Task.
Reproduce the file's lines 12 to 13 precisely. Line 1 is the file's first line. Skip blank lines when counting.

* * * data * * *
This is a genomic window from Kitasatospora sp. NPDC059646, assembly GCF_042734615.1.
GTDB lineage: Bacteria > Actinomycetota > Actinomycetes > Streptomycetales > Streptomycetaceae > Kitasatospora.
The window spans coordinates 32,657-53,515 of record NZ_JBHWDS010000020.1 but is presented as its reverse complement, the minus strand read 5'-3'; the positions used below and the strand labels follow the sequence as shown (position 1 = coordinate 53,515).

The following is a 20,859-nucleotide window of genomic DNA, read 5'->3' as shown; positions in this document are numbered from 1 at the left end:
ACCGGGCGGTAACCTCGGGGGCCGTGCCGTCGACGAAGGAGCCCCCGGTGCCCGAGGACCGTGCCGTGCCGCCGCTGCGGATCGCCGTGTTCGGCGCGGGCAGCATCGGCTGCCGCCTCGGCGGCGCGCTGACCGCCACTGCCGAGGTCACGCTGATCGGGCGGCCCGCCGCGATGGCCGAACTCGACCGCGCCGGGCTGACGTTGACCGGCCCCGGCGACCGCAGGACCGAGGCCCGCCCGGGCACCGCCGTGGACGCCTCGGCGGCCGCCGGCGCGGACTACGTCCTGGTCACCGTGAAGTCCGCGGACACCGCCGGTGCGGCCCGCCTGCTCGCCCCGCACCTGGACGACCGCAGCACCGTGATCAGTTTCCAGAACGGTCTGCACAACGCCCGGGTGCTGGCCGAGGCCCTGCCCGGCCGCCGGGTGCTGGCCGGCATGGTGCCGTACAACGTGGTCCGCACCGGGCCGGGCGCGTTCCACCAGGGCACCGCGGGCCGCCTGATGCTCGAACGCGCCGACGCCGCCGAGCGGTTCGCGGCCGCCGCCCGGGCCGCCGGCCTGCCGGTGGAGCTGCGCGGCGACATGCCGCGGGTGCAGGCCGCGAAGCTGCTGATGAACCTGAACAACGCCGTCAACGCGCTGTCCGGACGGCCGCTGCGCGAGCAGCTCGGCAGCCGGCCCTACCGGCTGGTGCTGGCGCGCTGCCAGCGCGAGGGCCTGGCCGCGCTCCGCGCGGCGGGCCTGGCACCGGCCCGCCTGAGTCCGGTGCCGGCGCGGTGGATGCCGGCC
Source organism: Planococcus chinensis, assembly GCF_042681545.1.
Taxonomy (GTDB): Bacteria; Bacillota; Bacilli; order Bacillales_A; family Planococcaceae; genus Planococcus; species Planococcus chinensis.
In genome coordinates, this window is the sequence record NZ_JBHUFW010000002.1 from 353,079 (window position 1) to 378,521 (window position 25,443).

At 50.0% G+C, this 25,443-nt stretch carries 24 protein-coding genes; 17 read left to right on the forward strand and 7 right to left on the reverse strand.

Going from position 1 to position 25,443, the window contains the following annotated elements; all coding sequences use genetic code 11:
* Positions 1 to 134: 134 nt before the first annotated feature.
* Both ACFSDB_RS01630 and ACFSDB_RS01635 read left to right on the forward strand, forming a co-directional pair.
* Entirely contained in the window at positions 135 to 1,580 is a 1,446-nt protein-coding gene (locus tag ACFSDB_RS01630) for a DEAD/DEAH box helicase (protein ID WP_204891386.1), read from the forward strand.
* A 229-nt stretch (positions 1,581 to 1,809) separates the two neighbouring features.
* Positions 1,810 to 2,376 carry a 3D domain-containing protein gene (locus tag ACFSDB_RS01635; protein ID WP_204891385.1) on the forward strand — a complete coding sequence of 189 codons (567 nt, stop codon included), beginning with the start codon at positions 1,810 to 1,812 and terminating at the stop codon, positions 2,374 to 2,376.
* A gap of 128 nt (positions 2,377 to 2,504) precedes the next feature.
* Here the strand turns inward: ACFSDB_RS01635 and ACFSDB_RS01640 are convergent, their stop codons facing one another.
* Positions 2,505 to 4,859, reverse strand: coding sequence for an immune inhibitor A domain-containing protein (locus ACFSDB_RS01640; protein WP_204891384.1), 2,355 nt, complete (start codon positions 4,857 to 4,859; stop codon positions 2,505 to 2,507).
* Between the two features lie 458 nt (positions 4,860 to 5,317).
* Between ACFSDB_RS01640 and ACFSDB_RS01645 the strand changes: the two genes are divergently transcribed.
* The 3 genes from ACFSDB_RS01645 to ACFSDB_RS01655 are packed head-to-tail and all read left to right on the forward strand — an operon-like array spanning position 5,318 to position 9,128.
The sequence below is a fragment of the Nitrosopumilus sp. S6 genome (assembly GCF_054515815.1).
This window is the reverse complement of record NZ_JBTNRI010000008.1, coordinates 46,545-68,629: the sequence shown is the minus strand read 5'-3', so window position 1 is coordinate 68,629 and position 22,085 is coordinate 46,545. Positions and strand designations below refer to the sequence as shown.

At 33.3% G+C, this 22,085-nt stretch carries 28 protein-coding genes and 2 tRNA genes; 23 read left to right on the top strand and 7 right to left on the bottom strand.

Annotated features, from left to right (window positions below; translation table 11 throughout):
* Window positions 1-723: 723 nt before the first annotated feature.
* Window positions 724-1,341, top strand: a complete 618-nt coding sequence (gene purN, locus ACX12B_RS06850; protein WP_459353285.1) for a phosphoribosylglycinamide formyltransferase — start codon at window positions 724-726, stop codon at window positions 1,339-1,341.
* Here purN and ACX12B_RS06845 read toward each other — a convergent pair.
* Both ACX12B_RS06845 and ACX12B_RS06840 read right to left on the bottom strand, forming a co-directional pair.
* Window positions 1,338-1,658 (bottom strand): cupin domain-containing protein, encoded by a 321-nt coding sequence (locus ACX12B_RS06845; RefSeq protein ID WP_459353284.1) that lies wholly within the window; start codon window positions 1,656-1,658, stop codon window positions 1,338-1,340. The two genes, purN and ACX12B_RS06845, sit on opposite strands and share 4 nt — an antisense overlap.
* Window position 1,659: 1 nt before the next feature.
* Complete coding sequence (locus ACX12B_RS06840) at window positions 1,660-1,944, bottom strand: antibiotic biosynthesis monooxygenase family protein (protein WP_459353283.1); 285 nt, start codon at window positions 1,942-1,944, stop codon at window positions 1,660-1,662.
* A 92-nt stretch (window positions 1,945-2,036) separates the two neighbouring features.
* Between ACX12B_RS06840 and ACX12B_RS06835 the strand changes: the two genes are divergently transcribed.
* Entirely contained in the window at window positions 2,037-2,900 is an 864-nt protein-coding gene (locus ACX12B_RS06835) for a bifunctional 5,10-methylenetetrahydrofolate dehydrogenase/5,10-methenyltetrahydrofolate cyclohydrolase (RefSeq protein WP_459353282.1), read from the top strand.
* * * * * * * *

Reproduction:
* Both ACFSDB_RS01630 and ACFSDB_RS01635 read left to right on the forward strand, forming a co-directional pair.
* Entirely contained in the window at positions 135 to 1,580 is a 1,446-nt protein-coding gene (locus tag ACFSDB_RS01630) for a DEAD/DEAH box helicase (protein ID WP_204891386.1), read from the forward strand.